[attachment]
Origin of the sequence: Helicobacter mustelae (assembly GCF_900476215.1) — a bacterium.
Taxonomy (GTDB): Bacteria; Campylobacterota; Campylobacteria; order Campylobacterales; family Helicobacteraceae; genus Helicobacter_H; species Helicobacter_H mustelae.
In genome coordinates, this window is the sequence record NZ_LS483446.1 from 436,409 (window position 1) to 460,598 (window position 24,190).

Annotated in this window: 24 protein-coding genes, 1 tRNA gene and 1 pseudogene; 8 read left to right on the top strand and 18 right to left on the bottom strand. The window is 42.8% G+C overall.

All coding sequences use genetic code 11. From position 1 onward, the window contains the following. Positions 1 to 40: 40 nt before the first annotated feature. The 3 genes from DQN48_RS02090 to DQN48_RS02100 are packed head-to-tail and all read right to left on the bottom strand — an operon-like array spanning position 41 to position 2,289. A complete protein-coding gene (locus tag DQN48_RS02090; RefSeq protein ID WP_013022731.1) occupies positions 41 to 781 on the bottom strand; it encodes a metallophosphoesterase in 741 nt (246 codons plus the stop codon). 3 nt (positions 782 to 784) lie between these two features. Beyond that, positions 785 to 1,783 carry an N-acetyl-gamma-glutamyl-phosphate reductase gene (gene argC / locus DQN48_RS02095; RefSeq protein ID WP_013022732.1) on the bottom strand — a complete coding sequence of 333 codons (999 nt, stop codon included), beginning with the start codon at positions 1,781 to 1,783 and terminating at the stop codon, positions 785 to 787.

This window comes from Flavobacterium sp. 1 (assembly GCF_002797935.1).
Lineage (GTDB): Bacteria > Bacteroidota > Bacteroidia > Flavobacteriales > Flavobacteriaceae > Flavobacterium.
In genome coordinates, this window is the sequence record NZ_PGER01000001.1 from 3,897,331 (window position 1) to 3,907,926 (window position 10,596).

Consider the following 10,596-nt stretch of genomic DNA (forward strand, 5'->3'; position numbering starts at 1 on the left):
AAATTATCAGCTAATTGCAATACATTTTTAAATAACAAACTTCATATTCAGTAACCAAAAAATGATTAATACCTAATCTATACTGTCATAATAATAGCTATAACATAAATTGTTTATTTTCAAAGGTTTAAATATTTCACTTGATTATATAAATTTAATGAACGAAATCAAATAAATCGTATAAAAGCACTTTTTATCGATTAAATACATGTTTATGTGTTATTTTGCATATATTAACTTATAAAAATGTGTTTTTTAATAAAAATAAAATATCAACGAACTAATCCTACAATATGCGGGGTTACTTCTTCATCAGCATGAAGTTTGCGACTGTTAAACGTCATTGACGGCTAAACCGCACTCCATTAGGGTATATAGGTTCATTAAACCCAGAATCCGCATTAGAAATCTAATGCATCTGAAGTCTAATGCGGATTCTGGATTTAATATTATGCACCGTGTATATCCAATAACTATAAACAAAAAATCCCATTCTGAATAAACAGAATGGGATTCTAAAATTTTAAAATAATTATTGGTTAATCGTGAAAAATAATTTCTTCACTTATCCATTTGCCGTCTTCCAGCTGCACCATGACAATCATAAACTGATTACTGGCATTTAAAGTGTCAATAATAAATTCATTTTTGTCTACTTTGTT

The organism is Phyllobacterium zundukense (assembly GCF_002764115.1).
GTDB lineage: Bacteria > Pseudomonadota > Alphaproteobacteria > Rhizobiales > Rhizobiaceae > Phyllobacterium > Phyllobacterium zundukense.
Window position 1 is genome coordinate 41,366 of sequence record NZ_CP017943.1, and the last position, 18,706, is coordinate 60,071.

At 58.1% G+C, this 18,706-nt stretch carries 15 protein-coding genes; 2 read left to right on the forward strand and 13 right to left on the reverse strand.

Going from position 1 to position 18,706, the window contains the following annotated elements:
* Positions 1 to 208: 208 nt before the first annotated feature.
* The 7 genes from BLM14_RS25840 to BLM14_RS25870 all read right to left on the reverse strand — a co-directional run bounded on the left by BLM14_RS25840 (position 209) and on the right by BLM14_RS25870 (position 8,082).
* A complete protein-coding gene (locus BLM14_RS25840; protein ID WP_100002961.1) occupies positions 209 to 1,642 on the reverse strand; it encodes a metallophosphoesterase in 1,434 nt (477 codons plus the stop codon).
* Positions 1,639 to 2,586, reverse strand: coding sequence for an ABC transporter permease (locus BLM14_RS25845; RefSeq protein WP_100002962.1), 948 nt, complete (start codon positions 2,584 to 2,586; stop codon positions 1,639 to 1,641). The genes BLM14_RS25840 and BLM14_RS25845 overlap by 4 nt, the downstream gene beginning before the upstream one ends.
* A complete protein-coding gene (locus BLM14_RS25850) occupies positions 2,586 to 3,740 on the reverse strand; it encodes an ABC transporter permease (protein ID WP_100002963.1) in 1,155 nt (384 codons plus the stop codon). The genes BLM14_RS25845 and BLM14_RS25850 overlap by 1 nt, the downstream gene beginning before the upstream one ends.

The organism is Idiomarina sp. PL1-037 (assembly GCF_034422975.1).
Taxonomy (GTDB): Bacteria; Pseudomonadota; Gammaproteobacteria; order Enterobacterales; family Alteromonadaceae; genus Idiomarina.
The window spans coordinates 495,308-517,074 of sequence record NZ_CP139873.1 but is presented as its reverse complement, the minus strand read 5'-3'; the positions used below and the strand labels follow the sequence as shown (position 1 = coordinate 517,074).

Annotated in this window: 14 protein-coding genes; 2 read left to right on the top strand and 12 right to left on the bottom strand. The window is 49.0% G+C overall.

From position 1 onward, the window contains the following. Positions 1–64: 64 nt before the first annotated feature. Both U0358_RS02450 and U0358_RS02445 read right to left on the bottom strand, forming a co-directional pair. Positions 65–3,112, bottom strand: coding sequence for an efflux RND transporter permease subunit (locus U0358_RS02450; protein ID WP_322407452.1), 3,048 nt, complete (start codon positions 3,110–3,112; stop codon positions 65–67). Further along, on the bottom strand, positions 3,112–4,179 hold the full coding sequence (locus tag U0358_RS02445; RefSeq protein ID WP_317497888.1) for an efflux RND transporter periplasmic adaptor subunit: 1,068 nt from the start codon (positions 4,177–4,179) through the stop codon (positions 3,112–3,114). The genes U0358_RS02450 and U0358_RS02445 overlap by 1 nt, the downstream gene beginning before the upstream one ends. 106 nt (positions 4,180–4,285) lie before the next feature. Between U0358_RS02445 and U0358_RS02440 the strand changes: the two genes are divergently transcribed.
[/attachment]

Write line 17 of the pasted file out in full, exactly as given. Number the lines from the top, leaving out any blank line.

* The 7 genes from BLM14_RS25840 to BLM14_RS25870 all read right to left on the reverse strand — a co-directional run bounded on the left by BLM14_RS25840 (position 209) and on the right by BLM14_RS25870 (position 8,082).